We are well into Spring. Everything is in bloom, including the salmonberries. And the blackberries and springing back to life. Recently, I decided to take out some blackberries along with retrieving some abandoned items that have been giving me the slightest bit of grief everytime I saw them.
We live on a hill. Most of our property consists of trees going up the hill. Through our property runs a little stream, year ’round. We have a long driveway that goes up and up to the house and to our separated poll barn. Typically, while taking a rest outside of poll barn, I’d look down the hill coming off our road and into the stream and see long abandoned balls from the previous family: basketballs, volleyballs, and soccer balls. All resting down near the stream.
And I’d make a mental note: “I need to climb down there one day and pick all those balls up.” And I’d wonder why they’d leave such expensive items – perfectly good I’m sure at the time of their loss – discarded down by the stream.
Last Sunday was the day. Armed with my short machete, I cut through blackberry (avoiding salmonberry as much as I could) to get to the abandoned balls. And I made a ecological discovery.
I was walking on the land between the stream and the steep hill that runs along the road. Ends up this soil is a bit lower than the stream and wet. Soggy. Boggy. The soil is saturated and there are pools of standing water. And as I made it to the abandoned balls, my right foot went so deep that it was stuck. Then my left foot was stuck. At this point I dropped the machete, wavered back and forth, put my hands on my hips and gazed across the stream, contemplating the blooming skunk cabbage and thought, “You’ve got to be kidding me.”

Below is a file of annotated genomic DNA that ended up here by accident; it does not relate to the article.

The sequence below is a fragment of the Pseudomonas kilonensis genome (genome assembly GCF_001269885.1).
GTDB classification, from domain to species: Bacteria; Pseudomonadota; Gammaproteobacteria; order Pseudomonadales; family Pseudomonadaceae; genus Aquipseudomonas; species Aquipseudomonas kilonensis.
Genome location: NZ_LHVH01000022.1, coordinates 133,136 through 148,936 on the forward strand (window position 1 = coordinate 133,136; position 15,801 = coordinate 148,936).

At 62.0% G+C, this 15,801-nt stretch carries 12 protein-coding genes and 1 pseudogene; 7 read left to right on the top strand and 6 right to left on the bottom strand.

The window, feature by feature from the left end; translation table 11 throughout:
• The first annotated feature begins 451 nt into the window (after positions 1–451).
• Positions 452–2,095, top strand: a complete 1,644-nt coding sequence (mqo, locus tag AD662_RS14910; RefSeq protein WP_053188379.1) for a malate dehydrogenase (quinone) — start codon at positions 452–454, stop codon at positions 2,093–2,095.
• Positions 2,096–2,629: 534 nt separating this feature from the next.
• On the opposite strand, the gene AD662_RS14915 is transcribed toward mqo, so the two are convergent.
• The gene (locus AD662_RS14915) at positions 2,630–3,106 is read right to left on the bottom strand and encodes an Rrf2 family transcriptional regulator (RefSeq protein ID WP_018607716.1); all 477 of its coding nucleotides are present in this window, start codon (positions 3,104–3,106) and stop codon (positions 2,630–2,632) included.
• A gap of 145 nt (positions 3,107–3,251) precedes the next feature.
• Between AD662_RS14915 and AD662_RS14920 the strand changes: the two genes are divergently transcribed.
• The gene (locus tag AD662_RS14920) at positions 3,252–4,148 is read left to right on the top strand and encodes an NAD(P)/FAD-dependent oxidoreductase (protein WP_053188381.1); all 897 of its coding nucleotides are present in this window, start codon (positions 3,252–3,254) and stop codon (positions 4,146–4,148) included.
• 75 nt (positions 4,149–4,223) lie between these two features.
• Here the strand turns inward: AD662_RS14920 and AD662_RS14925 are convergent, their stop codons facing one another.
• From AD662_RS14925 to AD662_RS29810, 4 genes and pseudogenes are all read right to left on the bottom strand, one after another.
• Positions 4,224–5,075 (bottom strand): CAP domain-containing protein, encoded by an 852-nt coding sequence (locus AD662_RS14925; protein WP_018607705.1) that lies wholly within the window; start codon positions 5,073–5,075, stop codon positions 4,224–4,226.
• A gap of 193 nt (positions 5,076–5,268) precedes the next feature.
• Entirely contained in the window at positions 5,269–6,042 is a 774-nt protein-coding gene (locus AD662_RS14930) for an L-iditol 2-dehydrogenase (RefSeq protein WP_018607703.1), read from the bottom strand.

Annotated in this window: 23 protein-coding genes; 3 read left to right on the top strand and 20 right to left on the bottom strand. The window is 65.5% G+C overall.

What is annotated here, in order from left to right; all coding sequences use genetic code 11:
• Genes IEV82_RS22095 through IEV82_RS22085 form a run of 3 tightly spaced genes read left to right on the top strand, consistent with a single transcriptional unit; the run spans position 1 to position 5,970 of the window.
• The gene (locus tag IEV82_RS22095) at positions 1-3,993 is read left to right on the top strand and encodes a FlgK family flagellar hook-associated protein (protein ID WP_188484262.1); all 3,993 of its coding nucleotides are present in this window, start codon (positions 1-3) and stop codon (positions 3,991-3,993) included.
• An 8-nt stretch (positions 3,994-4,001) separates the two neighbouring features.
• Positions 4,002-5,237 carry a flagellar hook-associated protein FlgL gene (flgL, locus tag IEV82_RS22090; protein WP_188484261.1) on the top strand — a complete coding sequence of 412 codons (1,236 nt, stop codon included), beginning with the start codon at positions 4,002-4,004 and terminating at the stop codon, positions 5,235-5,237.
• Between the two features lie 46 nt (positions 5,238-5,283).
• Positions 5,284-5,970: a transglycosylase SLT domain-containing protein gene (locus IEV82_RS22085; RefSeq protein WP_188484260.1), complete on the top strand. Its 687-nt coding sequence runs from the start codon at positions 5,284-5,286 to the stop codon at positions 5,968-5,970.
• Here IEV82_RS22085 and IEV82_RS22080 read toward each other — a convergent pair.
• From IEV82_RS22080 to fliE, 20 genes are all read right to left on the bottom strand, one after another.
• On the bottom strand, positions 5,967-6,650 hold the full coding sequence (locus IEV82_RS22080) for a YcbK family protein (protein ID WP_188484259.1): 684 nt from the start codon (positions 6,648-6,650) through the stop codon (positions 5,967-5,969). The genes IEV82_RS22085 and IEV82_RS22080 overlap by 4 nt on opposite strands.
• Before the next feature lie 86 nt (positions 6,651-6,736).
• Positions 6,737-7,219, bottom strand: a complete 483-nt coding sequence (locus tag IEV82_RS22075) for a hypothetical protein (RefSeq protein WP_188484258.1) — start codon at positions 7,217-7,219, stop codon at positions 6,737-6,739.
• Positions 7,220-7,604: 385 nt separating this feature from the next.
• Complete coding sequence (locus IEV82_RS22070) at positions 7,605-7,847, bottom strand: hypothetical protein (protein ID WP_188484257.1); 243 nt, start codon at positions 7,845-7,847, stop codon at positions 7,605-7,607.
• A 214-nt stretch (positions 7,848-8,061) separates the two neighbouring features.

With one big yank my left foot was free. And I landed on my butt. The Beaker in my mind suddenly started running around with thoughts like, “Ah! What if your big butt starts sinking!” I wasn’t at a good yanking angle but I pulled on my right foot again. Nothing.
I positioned my left foot and both hands on the most stable dirt I could find and gave one big huge yank.
Ploopf! Freedom! I scurried backwards up the hill, cursing the muscle-cramp I now had in my right calf due to the extraction. I then carefully ambled over to the abandoned balls, flinging them to an open area I could easily collect them from later. Every step back desperately sought reasonably solid ground (I could stand to sink an inch or two but three inches set me on edge).
I think I understand now why the balls were abandoned. I have more abandoned items to retrieve (strangely, some dog toys across the stream — do coyotes steal dog toys to play with?).
I think I’ll wait for things to dry out a bit.
Just a listing of Seattle Magazine’s “Best of the Food Blogs” for the Seattle area:
- Cornichon.org — Blog Feed.
- Gluten-Free Girl — Blog Feed.
- Orangette — Blog Feed.
- Seattle Bon Vivant — Blog Feed (ick, partial feed).